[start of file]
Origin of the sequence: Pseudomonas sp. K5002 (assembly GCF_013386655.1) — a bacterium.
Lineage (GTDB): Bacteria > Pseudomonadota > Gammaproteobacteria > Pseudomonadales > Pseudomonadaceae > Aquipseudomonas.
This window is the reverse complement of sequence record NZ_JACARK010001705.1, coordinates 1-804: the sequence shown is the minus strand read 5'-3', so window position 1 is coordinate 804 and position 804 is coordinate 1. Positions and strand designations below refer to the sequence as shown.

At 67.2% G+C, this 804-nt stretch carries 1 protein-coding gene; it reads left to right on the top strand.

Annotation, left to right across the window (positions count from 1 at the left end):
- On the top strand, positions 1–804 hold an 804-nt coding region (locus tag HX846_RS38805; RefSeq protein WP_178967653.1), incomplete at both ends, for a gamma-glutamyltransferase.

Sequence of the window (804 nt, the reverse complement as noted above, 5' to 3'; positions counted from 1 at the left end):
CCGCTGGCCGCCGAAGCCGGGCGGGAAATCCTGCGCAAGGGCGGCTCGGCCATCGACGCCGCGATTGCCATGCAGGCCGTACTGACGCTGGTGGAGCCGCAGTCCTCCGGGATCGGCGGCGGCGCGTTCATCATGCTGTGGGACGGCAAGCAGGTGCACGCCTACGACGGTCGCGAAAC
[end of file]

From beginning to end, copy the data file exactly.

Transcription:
Origin of the sequence: Pseudomonas sp. K5002 (assembly GCF_013386655.1) — a bacterium.
Lineage (GTDB): Bacteria > Pseudomonadota > Gammaproteobacteria > Pseudomonadales > Pseudomonadaceae > Aquipseudomonas.
This window is the reverse complement of sequence record NZ_JACARK010001705.1, coordinates 1-804: the sequence shown is the minus strand read 5'-3', so window position 1 is coordinate 804 and position 804 is coordinate 1. Positions and strand designations below refer to the sequence as shown.

At 67.2% G+C, this 804-nt stretch carries 1 protein-coding gene; it reads left to right on the top strand.

Annotation, left to right across the window (positions count from 1 at the left end):
- On the top strand, positions 1–804 hold an 804-nt coding region (locus tag HX846_RS38805; RefSeq protein WP_178967653.1), incomplete at both ends, for a gamma-glutamyltransferase.

Sequence of the window (804 nt, the reverse complement as noted above, 5' to 3'; positions counted from 1 at the left end):
CCGCTGGCCGCCGAAGCCGGGCGGGAAATCCTGCGCAAGGGCGGCTCGGCCATCGACGCCGCGATTGCCATGCAGGCCGTACTGACGCTGGTGGAGCCGCAGTCCTCCGGGATCGGCGGCGGCGCGTTCATCATGCTGTGGGACGGCAAGCAGGTGCACGCCTACGACGGTCGCGAAAC